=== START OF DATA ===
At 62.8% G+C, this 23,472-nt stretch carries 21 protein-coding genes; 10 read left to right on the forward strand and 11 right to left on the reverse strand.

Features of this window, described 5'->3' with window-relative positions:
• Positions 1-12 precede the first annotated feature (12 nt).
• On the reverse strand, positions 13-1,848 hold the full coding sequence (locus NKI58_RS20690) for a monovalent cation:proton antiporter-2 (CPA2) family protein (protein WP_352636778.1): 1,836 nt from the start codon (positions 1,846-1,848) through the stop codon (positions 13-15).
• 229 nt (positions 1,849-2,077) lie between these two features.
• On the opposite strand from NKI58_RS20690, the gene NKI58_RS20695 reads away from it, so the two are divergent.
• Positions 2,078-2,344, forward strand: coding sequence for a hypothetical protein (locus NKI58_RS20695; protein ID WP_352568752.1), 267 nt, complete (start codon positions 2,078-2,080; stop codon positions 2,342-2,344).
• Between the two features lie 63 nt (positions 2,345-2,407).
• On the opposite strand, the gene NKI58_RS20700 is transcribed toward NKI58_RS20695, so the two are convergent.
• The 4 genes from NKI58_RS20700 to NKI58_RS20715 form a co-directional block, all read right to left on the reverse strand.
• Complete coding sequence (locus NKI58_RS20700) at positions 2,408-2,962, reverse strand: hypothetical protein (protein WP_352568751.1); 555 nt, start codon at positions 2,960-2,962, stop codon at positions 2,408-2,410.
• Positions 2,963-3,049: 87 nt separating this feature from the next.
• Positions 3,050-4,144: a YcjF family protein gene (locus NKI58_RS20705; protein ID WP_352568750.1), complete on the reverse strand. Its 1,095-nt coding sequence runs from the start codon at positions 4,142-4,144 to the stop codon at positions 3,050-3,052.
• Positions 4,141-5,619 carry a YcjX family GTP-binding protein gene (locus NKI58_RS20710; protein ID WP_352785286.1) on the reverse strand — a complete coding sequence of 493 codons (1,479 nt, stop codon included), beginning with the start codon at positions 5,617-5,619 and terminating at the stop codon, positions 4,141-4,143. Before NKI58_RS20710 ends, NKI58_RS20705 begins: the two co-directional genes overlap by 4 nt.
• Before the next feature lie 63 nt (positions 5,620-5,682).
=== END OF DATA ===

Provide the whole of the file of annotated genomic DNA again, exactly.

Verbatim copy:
At 62.8% G+C, this 23,472-nt stretch carries 21 protein-coding genes; 10 read left to right on the forward strand and 11 right to left on the reverse strand.

Features of this window, described 5'->3' with window-relative positions:
• Positions 1-12 precede the first annotated feature (12 nt).
• On the reverse strand, positions 13-1,848 hold the full coding sequence (locus NKI58_RS20690) for a monovalent cation:proton antiporter-2 (CPA2) family protein (protein WP_352636778.1): 1,836 nt from the start codon (positions 1,846-1,848) through the stop codon (positions 13-15).
• 229 nt (positions 1,849-2,077) lie between these two features.
• On the opposite strand from NKI58_RS20690, the gene NKI58_RS20695 reads away from it, so the two are divergent.
• Positions 2,078-2,344, forward strand: coding sequence for a hypothetical protein (locus NKI58_RS20695; protein ID WP_352568752.1), 267 nt, complete (start codon positions 2,078-2,080; stop codon positions 2,342-2,344).
• Between the two features lie 63 nt (positions 2,345-2,407).
• On the opposite strand, the gene NKI58_RS20700 is transcribed toward NKI58_RS20695, so the two are convergent.
• The 4 genes from NKI58_RS20700 to NKI58_RS20715 form a co-directional block, all read right to left on the reverse strand.
• Complete coding sequence (locus NKI58_RS20700) at positions 2,408-2,962, reverse strand: hypothetical protein (protein WP_352568751.1); 555 nt, start codon at positions 2,960-2,962, stop codon at positions 2,408-2,410.
• Positions 2,963-3,049: 87 nt separating this feature from the next.
• Positions 3,050-4,144: a YcjF family protein gene (locus NKI58_RS20705; protein ID WP_352568750.1), complete on the reverse strand. Its 1,095-nt coding sequence runs from the start codon at positions 4,142-4,144 to the stop codon at positions 3,050-3,052.
• Positions 4,141-5,619 carry a YcjX family GTP-binding protein gene (locus NKI58_RS20710; protein ID WP_352785286.1) on the reverse strand — a complete coding sequence of 493 codons (1,479 nt, stop codon included), beginning with the start codon at positions 5,617-5,619 and terminating at the stop codon, positions 4,141-4,143. Before NKI58_RS20710 ends, NKI58_RS20705 begins: the two co-directional genes overlap by 4 nt.
• Before the next feature lie 63 nt (positions 5,620-5,682).